Silent Hypoxia: COVID-19’s hidden danger


(NBC News) – Doctors are noticing an alarming new trend in some coronavirus cases: Patients with dangerously low oxygen levels who show no outward signs of difficulty breathing.
It can be treated with supplemental oxygen and diagnosed with a simple device sold over-the-counter, but health experts are urging caution for those considering using one without medical supervision. 
The condition is known as “silent hypoxia.”

“They’re not complaining of any shortness of breath and they look comfortable. But when their oxygen level is checked as part of their vitals signs in the emergency room, doctors are reporting much lower levels than what they would expect,” explains Dr. Albert Rizzo, chief medical officer of the American Lung Association.
Normal oxygen saturation is 95 to 97 percent, but doctors are seeing some COVID-19 patients with levels around 75 percent or even lower.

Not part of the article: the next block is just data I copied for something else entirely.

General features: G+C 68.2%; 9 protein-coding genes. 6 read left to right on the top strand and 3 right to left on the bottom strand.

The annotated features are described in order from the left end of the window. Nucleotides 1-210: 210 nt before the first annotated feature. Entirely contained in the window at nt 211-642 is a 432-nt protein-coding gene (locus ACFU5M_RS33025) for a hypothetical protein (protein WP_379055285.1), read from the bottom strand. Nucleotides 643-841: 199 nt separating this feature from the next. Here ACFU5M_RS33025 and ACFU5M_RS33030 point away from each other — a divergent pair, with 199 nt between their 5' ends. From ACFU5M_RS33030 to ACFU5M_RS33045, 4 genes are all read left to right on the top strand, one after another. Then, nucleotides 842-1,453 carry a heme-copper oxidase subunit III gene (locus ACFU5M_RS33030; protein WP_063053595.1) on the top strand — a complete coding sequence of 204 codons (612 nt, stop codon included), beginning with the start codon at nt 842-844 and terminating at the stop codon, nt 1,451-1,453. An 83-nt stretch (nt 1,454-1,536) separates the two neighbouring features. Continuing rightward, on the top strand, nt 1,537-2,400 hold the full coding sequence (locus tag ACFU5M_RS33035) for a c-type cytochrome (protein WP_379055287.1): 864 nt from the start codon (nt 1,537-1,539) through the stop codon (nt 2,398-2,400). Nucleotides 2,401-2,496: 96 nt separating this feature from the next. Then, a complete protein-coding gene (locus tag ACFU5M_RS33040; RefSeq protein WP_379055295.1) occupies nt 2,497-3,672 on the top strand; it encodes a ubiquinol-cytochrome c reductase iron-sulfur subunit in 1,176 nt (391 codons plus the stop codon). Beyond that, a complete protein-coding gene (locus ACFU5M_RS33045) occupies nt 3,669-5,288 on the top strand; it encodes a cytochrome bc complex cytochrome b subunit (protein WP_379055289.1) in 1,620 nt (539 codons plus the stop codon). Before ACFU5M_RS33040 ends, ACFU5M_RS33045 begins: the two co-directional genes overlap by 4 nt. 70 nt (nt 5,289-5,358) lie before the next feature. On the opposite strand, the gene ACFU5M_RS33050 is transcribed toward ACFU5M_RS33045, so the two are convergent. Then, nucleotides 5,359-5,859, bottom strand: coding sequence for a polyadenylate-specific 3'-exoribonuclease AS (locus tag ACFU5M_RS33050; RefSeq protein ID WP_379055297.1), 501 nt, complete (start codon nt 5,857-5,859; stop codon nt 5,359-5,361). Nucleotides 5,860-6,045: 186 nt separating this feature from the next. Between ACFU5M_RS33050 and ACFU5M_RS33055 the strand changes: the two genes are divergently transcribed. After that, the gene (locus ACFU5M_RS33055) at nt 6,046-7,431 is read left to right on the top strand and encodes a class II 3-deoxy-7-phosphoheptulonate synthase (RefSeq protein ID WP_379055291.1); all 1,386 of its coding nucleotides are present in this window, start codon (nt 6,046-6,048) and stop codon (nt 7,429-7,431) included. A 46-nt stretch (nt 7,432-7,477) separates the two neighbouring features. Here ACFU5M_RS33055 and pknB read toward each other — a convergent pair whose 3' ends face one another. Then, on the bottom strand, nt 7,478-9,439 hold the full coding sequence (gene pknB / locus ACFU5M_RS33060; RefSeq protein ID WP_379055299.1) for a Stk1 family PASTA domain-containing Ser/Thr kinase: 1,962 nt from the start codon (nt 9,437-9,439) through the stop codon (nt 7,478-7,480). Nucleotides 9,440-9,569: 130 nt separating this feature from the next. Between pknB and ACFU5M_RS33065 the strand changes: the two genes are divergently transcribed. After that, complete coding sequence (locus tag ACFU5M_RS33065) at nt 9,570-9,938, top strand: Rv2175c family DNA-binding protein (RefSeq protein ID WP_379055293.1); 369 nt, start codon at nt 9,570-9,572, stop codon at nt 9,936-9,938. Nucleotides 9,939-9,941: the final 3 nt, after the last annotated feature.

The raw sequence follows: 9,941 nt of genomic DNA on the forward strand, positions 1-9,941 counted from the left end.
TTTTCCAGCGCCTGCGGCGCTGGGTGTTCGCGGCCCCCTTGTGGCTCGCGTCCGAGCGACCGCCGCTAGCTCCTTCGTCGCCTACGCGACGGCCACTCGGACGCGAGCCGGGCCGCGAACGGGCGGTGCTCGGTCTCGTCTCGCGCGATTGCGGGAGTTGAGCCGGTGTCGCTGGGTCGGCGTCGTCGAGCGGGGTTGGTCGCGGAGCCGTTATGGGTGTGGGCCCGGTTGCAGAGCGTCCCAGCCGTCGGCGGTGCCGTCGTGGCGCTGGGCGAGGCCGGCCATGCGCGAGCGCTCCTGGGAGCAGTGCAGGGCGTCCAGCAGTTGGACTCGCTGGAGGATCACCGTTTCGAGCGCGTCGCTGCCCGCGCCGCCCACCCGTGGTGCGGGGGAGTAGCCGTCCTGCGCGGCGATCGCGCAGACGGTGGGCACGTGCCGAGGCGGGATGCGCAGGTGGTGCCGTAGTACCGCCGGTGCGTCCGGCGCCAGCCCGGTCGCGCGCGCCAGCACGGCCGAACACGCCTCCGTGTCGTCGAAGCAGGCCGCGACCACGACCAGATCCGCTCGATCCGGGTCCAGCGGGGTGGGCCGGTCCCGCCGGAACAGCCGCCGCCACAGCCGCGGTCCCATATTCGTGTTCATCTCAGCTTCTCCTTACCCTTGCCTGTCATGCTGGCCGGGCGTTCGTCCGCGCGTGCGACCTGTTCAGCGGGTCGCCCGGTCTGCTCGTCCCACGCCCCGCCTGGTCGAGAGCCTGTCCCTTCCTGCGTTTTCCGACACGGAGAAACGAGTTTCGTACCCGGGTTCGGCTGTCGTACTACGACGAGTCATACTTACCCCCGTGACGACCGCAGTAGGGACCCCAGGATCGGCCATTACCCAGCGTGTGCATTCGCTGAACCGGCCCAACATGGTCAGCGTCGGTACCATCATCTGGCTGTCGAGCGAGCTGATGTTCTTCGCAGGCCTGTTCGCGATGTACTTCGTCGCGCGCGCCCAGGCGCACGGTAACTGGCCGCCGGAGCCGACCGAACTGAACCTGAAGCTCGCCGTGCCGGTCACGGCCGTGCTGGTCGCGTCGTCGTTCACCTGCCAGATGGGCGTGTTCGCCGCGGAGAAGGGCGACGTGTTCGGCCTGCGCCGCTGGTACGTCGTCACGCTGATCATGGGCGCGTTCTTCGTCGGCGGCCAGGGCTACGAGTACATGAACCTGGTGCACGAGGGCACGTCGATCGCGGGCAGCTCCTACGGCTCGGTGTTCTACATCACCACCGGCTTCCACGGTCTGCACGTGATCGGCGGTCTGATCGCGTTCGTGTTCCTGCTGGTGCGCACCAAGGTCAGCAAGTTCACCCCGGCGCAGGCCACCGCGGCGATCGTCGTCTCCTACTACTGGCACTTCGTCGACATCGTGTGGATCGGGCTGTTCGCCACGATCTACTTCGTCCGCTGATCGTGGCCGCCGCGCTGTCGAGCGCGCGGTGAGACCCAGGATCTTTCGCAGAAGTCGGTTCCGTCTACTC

That sets them up for more difficult recoveries, or worse.
“It can affect the brain, it can affect the heart, kidneys, the liver,” Dr. Rizzo says.
Hospitals and emergency rooms are increasingly sending mild or moderate patients home with pulse oximeters.

University Hospitals Cleveland is using this medical-grade disposable device that allows for remote monitoring. 
“We’ve seen in about ten percent of patients, if their oxygen goes low we call them and say ‘Go to the hospital, you need some interventions’,” says Dr. Peter Pronovost.
Pulse oximeters are available at drugstores and online, but health experts caution against rushing out to buy one. 

Not all are created equal.

The devices also aren’t recommended as an initial screening tool for coronavirus.

Instead, health experts say watch for more common symptoms like fever, cough and body ache. 

Read more:

Copyright 2020 Nexstar Broadcasting, Inc. All rights reserved. This material may not be published, broadcast, rewritten, or redistributed.

Trending Stories